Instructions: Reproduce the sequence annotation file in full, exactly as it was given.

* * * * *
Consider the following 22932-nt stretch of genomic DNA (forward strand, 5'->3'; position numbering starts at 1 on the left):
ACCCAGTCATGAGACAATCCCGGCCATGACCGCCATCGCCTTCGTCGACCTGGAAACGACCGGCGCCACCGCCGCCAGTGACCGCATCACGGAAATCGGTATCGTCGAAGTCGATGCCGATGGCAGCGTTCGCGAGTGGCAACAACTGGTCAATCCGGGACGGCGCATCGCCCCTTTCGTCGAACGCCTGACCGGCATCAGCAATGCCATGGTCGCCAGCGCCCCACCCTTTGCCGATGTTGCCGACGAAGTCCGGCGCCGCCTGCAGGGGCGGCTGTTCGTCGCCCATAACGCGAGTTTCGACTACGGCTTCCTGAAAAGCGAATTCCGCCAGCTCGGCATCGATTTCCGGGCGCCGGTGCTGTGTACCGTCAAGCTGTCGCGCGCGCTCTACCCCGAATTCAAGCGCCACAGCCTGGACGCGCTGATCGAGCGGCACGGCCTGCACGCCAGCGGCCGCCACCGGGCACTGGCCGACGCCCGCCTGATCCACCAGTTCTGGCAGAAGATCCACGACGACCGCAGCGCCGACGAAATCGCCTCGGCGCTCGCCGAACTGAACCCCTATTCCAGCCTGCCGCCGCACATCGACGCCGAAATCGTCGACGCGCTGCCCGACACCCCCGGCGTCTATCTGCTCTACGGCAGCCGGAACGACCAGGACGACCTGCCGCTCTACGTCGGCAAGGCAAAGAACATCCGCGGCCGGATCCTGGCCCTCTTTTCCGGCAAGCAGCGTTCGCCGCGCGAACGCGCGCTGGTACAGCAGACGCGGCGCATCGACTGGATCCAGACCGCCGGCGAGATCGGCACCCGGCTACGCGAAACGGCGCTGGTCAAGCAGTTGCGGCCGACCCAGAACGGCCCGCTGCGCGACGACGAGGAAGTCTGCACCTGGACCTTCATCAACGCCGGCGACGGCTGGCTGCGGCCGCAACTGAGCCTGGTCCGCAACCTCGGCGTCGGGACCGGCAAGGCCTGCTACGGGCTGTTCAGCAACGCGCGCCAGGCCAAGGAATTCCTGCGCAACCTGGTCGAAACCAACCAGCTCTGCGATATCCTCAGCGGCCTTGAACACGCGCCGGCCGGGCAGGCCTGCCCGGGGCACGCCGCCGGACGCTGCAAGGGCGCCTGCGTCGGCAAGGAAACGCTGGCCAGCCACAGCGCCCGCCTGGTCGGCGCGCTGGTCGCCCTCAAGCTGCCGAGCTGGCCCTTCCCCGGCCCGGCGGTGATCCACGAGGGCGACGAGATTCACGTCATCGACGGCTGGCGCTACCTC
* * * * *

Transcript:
Consider the following 22932-nt stretch of genomic DNA (forward strand, 5'->3'; position numbering starts at 1 on the left):
ACCCAGTCATGAGACAATCCCGGCCATGACCGCCATCGCCTTCGTCGACCTGGAAACGACCGGCGCCACCGCCGCCAGTGACCGCATCACGGAAATCGGTATCGTCGAAGTCGATGCCGATGGCAGCGTTCGCGAGTGGCAACAACTGGTCAATCCGGGACGGCGCATCGCCCCTTTCGTCGAACGCCTGACCGGCATCAGCAATGCCATGGTCGCCAGCGCCCCACCCTTTGCCGATGTTGCCGACGAAGTCCGGCGCCGCCTGCAGGGGCGGCTGTTCGTCGCCCATAACGCGAGTTTCGACTACGGCTTCCTGAAAAGCGAATTCCGCCAGCTCGGCATCGATTTCCGGGCGCCGGTGCTGTGTACCGTCAAGCTGTCGCGCGCGCTCTACCCCGAATTCAAGCGCCACAGCCTGGACGCGCTGATCGAGCGGCACGGCCTGCACGCCAGCGGCCGCCACCGGGCACTGGCCGACGCCCGCCTGATCCACCAGTTCTGGCAGAAGATCCACGACGACCGCAGCGCCGACGAAATCGCCTCGGCGCTCGCCGAACTGAACCCCTATTCCAGCCTGCCGCCGCACATCGACGCCGAAATCGTCGACGCGCTGCCCGACACCCCCGGCGTCTATCTGCTCTACGGCAGCCGGAACGACCAGGACGACCTGCCGCTCTACGTCGGCAAGGCAAAGAACATCCGCGGCCGGATCCTGGCCCTCTTTTCCGGCAAGCAGCGTTCGCCGCGCGAACGCGCGCTGGTACAGCAGACGCGGCGCATCGACTGGATCCAGACCGCCGGCGAGATCGGCACCCGGCTACGCGAAACGGCGCTGGTCAAGCAGTTGCGGCCGACCCAGAACGGCCCGCTGCGCGACGACGAGGAAGTCTGCACCTGGACCTTCATCAACGCCGGCGACGGCTGGCTGCGGCCGCAACTGAGCCTGGTCCGCAACCTCGGCGTCGGGACCGGCAAGGCCTGCTACGGGCTGTTCAGCAACGCGCGCCAGGCCAAGGAATTCCTGCGCAACCTGGTCGAAACCAACCAGCTCTGCGATATCCTCAGCGGCCTTGAACACGCGCCGGCCGGGCAGGCCTGCCCGGGGCACGCCGCCGGACGCTGCAAGGGCGCCTGCGTCGGCAAGGAAACGCTGGCCAGCCACAGCGCCCGCCTGGTCGGCGCGCTGGTCGCCCTCAAGCTGCCGAGCTGGCCCTTCCCCGGCCCGGCGGTGATCCACGAGGGCGACGAGATTCACGTCATCGACGGCTGGCGCTACCTC